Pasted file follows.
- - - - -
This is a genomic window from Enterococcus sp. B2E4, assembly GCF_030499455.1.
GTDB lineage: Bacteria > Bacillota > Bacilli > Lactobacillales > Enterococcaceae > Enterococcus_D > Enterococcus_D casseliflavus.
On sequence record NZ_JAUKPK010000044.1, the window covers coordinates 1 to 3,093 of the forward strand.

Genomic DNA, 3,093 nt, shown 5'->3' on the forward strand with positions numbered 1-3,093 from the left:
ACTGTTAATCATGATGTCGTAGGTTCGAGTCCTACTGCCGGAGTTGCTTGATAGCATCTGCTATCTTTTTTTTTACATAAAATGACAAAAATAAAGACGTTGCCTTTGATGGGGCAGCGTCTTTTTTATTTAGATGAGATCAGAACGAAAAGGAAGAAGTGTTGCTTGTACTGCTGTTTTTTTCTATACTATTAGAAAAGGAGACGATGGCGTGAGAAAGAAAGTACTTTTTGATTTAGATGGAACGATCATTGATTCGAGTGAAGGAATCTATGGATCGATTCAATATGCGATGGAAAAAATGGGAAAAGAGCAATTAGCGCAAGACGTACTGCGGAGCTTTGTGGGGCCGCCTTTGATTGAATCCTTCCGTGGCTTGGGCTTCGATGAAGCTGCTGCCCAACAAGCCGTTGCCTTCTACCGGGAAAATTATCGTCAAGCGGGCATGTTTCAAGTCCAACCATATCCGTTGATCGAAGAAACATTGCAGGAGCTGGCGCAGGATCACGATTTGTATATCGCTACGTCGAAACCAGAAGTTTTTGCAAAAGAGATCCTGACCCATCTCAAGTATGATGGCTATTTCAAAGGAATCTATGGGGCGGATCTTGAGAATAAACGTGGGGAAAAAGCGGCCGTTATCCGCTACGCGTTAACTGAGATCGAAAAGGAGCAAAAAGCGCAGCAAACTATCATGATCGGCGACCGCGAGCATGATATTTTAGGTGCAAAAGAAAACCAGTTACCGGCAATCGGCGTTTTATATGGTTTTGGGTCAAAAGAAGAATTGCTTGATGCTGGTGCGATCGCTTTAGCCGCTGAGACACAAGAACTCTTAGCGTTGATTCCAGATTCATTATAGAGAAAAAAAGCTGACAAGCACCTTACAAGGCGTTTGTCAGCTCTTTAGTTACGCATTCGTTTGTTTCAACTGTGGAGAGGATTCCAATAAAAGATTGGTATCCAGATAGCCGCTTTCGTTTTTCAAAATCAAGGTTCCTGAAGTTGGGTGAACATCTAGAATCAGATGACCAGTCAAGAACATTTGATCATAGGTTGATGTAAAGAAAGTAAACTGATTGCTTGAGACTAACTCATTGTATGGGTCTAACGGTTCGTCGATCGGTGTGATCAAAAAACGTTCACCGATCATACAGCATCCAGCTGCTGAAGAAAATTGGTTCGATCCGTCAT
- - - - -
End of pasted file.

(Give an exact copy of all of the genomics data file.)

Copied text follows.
This is a genomic window from Enterococcus sp. B2E4, assembly GCF_030499455.1.
GTDB lineage: Bacteria > Bacillota > Bacilli > Lactobacillales > Enterococcaceae > Enterococcus_D > Enterococcus_D casseliflavus.
On sequence record NZ_JAUKPK010000044.1, the window covers coordinates 1 to 3,093 of the forward strand.

Genomic DNA, 3,093 nt, shown 5'->3' on the forward strand with positions numbered 1-3,093 from the left:
ACTGTTAATCATGATGTCGTAGGTTCGAGTCCTACTGCCGGAGTTGCTTGATAGCATCTGCTATCTTTTTTTTTACATAAAATGACAAAAATAAAGACGTTGCCTTTGATGGGGCAGCGTCTTTTTTATTTAGATGAGATCAGAACGAAAAGGAAGAAGTGTTGCTTGTACTGCTGTTTTTTTCTATACTATTAGAAAAGGAGACGATGGCGTGAGAAAGAAAGTACTTTTTGATTTAGATGGAACGATCATTGATTCGAGTGAAGGAATCTATGGATCGATTCAATATGCGATGGAAAAAATGGGAAAAGAGCAATTAGCGCAAGACGTACTGCGGAGCTTTGTGGGGCCGCCTTTGATTGAATCCTTCCGTGGCTTGGGCTTCGATGAAGCTGCTGCCCAACAAGCCGTTGCCTTCTACCGGGAAAATTATCGTCAAGCGGGCATGTTTCAAGTCCAACCATATCCGTTGATCGAAGAAACATTGCAGGAGCTGGCGCAGGATCACGATTTGTATATCGCTACGTCGAAACCAGAAGTTTTTGCAAAAGAGATCCTGACCCATCTCAAGTATGATGGCTATTTCAAAGGAATCTATGGGGCGGATCTTGAGAATAAACGTGGGGAAAAAGCGGCCGTTATCCGCTACGCGTTAACTGAGATCGAAAAGGAGCAAAAAGCGCAGCAAACTATCATGATCGGCGACCGCGAGCATGATATTTTAGGTGCAAAAGAAAACCAGTTACCGGCAATCGGCGTTTTATATGGTTTTGGGTCAAAAGAAGAATTGCTTGATGCTGGTGCGATCGCTTTAGCCGCTGAGACACAAGAACTCTTAGCGTTGATTCCAGATTCATTATAGAGAAAAAAAGCTGACAAGCACCTTACAAGGCGTTTGTCAGCTCTTTAGTTACGCATTCGTTTGTTTCAACTGTGGAGAGGATTCCAATAAAAGATTGGTATCCAGATAGCCGCTTTCGTTTTTCAAAATCAAGGTTCCTGAAGTTGGGTGAACATCTAGAATCAGATGACCAGTCAAGAACATTTGATCATAGGTTGATGTAAAGAAAGTAAACTGATTGCTTGAGACTAACTCATTGTATGGGTCTAACGGTTCGTCGATCGGTGTGATCAAAAAACGTTCACCGATCATACAGCATCCAGCTGCTGAAGAAAATTGGTTCGATCCGTCAT